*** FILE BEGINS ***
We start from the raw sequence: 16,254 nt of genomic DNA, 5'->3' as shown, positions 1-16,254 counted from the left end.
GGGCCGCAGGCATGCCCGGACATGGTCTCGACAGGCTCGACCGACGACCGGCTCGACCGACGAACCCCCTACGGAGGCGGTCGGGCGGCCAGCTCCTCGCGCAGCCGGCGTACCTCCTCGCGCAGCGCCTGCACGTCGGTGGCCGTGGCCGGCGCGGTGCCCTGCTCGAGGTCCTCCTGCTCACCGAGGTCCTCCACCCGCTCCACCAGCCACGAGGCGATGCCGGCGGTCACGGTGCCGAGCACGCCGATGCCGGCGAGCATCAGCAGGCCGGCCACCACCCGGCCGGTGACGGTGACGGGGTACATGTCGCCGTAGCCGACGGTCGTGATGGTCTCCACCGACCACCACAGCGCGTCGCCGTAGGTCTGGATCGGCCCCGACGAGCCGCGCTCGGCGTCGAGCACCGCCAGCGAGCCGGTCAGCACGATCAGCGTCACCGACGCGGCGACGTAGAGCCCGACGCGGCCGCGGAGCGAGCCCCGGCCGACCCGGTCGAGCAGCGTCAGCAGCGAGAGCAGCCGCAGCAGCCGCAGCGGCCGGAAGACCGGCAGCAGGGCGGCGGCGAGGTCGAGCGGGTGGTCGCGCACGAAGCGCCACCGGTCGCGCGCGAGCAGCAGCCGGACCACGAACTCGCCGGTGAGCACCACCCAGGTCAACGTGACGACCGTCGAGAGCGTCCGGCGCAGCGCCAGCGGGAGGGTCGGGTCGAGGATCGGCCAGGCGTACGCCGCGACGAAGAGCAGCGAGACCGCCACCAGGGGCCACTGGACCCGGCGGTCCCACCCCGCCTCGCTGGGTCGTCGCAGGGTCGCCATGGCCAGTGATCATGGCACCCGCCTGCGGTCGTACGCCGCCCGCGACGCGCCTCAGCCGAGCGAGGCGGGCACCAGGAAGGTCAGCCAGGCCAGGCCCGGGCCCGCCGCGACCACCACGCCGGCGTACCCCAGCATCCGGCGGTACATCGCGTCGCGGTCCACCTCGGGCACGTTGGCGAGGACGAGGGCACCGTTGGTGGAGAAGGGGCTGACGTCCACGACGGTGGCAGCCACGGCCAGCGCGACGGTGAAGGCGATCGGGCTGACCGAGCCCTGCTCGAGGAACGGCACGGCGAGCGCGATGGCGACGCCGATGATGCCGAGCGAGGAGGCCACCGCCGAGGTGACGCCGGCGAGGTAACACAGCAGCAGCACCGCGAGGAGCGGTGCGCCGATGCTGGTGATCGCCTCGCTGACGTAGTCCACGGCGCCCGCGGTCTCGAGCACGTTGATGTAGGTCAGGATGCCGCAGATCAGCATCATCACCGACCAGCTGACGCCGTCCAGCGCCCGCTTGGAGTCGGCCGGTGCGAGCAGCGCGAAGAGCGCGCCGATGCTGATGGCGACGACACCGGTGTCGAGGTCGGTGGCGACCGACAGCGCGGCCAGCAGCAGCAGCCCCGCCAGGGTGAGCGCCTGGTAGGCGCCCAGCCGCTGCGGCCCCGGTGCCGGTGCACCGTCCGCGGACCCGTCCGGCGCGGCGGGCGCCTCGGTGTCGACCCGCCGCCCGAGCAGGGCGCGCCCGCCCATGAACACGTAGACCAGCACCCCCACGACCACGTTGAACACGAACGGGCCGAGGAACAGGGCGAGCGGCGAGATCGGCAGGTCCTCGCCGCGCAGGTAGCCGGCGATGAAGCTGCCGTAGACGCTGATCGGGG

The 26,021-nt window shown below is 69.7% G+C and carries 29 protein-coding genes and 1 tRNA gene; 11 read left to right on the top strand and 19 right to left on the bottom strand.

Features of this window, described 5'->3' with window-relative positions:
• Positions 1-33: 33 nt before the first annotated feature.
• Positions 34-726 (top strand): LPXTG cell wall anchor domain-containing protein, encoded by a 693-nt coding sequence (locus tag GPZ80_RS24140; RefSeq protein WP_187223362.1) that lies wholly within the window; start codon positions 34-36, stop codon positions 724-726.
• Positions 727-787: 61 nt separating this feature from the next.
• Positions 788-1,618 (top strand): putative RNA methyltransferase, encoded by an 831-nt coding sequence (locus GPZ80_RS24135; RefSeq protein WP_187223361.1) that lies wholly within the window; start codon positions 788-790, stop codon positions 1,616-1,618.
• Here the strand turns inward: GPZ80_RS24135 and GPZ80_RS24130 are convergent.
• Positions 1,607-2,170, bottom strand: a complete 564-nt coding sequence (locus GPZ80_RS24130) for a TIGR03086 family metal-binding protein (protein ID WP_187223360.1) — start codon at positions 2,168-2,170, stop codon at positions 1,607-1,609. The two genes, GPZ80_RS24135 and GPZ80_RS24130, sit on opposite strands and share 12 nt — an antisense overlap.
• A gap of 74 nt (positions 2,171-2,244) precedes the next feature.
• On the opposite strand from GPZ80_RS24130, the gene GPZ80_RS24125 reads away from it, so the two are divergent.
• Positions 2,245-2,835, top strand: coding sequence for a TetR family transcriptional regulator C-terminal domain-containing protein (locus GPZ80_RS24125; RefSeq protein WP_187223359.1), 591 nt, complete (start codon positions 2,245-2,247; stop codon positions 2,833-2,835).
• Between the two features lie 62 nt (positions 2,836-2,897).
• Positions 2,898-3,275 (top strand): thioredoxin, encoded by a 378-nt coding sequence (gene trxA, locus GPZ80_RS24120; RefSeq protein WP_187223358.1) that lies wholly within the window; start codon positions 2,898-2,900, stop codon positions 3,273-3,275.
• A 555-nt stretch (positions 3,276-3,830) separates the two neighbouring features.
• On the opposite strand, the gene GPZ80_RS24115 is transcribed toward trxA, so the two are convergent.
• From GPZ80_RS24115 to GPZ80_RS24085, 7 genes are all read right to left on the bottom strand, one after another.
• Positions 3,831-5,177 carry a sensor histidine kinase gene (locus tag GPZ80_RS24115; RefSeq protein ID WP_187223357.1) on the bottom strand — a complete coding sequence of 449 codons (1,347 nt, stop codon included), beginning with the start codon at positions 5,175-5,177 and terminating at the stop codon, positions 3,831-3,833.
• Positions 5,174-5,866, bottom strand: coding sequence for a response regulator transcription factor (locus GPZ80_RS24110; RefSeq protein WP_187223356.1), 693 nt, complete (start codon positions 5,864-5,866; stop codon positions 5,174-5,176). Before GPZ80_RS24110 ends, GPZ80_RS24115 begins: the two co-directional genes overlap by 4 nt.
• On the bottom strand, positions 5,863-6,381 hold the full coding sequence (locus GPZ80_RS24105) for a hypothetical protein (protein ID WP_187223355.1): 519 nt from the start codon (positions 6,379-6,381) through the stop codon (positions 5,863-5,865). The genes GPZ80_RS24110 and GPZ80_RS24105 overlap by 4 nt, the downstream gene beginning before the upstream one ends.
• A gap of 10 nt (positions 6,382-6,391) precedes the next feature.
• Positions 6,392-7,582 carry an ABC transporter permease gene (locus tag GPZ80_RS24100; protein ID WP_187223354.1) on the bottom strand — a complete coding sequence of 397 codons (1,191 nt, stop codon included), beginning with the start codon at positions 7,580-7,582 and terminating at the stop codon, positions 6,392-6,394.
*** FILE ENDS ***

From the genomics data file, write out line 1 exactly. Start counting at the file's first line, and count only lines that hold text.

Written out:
We start from the raw sequence: 16,254 nt of genomic DNA, 5'->3' as shown, positions 1-16,254 counted from the left end.